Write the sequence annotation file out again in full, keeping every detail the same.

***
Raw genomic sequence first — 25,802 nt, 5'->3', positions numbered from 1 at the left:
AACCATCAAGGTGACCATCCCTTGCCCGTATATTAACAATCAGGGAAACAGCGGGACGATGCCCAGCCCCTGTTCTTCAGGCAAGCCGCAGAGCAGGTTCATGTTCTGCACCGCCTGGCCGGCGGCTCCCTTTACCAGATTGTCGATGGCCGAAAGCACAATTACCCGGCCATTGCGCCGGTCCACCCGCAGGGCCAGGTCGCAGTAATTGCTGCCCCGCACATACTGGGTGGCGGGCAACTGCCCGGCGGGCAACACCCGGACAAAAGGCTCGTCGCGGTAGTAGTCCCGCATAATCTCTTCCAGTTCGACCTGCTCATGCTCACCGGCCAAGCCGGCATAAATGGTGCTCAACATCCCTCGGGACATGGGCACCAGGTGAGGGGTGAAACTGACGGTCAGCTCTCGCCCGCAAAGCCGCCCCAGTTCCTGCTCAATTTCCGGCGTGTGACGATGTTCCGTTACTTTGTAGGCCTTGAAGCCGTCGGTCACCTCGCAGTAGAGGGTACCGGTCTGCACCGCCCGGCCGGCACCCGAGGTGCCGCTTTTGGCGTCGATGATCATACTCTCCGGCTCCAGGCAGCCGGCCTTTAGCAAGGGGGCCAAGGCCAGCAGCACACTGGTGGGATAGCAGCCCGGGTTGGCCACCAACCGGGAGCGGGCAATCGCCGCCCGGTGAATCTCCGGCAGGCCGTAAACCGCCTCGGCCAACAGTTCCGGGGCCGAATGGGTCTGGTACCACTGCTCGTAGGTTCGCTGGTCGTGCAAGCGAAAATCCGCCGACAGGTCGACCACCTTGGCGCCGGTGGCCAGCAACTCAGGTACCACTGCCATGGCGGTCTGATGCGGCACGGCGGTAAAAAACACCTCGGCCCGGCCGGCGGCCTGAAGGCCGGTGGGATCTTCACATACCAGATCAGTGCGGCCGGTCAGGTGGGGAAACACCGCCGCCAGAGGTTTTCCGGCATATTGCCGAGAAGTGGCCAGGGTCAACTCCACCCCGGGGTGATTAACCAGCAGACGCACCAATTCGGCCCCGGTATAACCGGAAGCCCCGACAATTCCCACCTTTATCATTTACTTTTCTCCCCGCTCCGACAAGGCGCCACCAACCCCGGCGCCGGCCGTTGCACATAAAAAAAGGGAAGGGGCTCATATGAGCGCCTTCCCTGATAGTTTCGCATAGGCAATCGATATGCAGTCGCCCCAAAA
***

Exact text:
Raw genomic sequence first — 25,802 nt, 5'->3', positions numbered from 1 at the left:
AACCATCAAGGTGACCATCCCTTGCCCGTATATTAACAATCAGGGAAACAGCGGGACGATGCCCAGCCCCTGTTCTTCAGGCAAGCCGCAGAGCAGGTTCATGTTCTGCACCGCCTGGCCGGCGGCTCCCTTTACCAGATTGTCGATGGCCGAAAGCACAATTACCCGGCCATTGCGCCGGTCCACCCGCAGGGCCAGGTCGCAGTAATTGCTGCCCCGCACATACTGGGTGGCGGGCAACTGCCCGGCGGGCAACACCCGGACAAAAGGCTCGTCGCGGTAGTAGTCCCGCATAATCTCTTCCAGTTCGACCTGCTCATGCTCACCGGCCAAGCCGGCATAAATGGTGCTCAACATCCCTCGGGACATGGGCACCAGGTGAGGGGTGAAACTGACGGTCAGCTCTCGCCCGCAAAGCCGCCCCAGTTCCTGCTCAATTTCCGGCGTGTGACGATGTTCCGTTACTTTGTAGGCCTTGAAGCCGTCGGTCACCTCGCAGTAGAGGGTACCGGTCTGCACCGCCCGGCCGGCACCCGAGGTGCCGCTTTTGGCGTCGATGATCATACTCTCCGGCTCCAGGCAGCCGGCCTTTAGCAAGGGGGCCAAGGCCAGCAGCACACTGGTGGGATAGCAGCCCGGGTTGGCCACCAACCGGGAGCGGGCAATCGCCGCCCGGTGAATCTCCGGCAGGCCGTAAACCGCCTCGGCCAACAGTTCCGGGGCCGAATGGGTCTGGTACCACTGCTCGTAGGTTCGCTGGTCGTGCAAGCGAAAATCCGCCGACAGGTCGACCACCTTGGCGCCGGTGGCCAGCAACTCAGGTACCACTGCCATGGCGGTCTGATGCGGCACGGCGGTAAAAAACACCTCGGCCCGGCCGGCGGCCTGAAGGCCGGTGGGATCTTCACATACCAGATCAGTGCGGCCGGTCAGGTGGGGAAACACCGCCGCCAGAGGTTTTCCGGCATATTGCCGAGAAGTGGCCAGGGTCAACTCCACCCCGGGGTGATTAACCAGCAGACGCACCAATTCGGCCCCGGTATAACCGGAAGCCCCGACAATTCCCACCTTTATCATTTACTTTTCTCCCCGCTCCGACAAGGCGCCACCAACCCCGGCGCCGGCCGTTGCACATAAAAAAAGGGAAGGGGCTCATATGAGCGCCTTCCCTGATAGTTTCGCATAGGCAATCGATATGCAGTCGCCCCAAAA